ROCKLAND COUNTY, New York (WABC) -- The measles outbreak in Rockland County is officially over after nearly a year.
Officials made the announcement Wednesday, saying they had to wait for two incubation periods totaling 42 days since the last person with the rash reported the virus.
There were 312 reported cases of measles in the county since last October -- most of which impacted the Orthodox and Hasidic Jewish communities where many children live.
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The outbreak led to an emergency declaration.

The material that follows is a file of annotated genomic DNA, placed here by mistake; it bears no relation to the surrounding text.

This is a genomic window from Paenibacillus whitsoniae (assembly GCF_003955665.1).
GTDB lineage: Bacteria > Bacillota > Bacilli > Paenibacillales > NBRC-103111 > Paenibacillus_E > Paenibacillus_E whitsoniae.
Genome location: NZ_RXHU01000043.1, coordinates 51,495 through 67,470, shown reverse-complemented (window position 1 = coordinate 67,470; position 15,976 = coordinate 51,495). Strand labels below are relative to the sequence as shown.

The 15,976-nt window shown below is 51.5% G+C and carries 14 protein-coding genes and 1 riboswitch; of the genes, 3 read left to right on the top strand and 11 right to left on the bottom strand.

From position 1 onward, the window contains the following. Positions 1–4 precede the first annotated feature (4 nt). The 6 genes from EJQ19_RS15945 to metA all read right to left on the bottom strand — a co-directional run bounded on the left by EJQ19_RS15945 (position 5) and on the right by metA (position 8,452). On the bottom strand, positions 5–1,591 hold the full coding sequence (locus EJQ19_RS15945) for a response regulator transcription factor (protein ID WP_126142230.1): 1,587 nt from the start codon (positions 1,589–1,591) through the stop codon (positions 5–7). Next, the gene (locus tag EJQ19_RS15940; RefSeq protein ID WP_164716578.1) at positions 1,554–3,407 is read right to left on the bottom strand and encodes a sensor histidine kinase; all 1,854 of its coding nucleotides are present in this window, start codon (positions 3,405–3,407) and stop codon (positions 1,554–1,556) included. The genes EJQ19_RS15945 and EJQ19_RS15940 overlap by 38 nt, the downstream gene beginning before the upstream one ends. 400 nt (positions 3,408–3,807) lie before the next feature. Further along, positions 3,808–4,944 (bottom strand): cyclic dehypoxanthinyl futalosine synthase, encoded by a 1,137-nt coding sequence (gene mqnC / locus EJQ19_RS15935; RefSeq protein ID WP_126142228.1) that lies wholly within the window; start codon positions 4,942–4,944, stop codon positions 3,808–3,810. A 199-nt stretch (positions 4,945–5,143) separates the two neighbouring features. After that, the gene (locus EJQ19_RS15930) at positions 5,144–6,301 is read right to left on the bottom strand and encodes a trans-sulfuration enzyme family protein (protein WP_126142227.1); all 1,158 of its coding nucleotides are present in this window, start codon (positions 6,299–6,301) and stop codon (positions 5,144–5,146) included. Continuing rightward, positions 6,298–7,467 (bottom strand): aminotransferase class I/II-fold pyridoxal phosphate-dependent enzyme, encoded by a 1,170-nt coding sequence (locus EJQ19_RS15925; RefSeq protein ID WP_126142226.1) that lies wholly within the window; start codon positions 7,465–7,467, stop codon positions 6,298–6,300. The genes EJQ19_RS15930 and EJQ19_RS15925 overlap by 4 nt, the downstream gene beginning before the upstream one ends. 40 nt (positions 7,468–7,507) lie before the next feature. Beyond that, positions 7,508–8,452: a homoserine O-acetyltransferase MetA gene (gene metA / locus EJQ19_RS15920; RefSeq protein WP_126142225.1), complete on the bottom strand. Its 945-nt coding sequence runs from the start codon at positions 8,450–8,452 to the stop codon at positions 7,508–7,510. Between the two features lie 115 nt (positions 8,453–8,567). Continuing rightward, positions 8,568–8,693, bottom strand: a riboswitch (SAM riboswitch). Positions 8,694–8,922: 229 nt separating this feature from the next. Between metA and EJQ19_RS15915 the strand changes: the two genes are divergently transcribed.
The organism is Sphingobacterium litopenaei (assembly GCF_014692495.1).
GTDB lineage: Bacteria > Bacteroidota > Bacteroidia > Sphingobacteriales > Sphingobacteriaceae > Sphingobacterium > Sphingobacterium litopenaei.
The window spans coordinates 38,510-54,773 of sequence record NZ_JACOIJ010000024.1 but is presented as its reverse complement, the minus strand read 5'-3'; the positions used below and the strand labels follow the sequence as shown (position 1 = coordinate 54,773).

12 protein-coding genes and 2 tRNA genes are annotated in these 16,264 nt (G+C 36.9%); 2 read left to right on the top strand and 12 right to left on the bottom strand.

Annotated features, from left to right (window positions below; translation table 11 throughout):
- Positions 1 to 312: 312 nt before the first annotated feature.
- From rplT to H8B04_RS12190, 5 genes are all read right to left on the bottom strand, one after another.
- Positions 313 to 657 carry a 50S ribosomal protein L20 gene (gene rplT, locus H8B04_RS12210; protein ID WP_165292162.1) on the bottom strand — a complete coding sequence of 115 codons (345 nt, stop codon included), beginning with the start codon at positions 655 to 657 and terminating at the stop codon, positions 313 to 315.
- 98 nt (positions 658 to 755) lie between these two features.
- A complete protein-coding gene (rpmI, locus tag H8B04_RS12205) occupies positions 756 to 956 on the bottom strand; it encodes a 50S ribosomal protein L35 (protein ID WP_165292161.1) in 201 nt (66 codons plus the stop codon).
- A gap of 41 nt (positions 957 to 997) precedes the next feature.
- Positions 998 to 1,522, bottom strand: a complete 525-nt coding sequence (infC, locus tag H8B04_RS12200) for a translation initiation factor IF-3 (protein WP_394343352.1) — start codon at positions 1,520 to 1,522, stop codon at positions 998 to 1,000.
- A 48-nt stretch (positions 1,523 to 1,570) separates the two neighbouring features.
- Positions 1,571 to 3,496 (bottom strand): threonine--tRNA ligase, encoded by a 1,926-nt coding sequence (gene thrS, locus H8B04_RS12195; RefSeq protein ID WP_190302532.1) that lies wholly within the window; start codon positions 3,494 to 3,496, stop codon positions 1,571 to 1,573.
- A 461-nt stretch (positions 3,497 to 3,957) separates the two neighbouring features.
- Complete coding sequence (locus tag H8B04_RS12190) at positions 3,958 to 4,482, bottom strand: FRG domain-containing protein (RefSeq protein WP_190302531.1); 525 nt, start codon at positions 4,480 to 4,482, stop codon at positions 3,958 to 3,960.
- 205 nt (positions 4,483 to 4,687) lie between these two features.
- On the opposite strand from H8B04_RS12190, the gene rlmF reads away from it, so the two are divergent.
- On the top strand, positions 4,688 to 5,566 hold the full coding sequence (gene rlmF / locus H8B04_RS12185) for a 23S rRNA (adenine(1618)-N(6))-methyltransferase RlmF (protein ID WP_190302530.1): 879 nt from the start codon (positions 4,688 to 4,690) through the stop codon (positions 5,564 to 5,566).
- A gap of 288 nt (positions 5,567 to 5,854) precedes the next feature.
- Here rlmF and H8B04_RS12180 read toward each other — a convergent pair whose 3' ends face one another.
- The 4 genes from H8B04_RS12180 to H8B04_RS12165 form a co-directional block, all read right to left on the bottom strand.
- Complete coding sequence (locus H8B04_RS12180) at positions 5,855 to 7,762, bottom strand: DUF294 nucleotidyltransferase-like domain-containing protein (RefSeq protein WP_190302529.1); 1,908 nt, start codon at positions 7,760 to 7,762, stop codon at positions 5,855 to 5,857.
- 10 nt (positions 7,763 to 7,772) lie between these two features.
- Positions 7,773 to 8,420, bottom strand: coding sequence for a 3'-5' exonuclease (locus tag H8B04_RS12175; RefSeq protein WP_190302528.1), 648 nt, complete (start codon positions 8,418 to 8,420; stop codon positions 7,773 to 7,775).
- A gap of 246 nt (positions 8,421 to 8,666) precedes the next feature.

"We had been part of the largest measles outbreak in New York State since 1992 and have nearly 20 percent of the cases nationwide of 2018 and 2019," county executive Ed Day said.
County officials acknowledge there still could be new cases in the future, but say another outbreak on a similar scale is unlikely.
Officials say nearly 30,000 MMR vaccinations were administered in Rockland County -- triple the yearly rate.
With a new state law ending religious exemptions, the chance of measles spreading in schools is low, which is a relief to county officials even though containing the outbreak cost some $3 million.
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Rockland County declares end to measles outbreak after nearly a year
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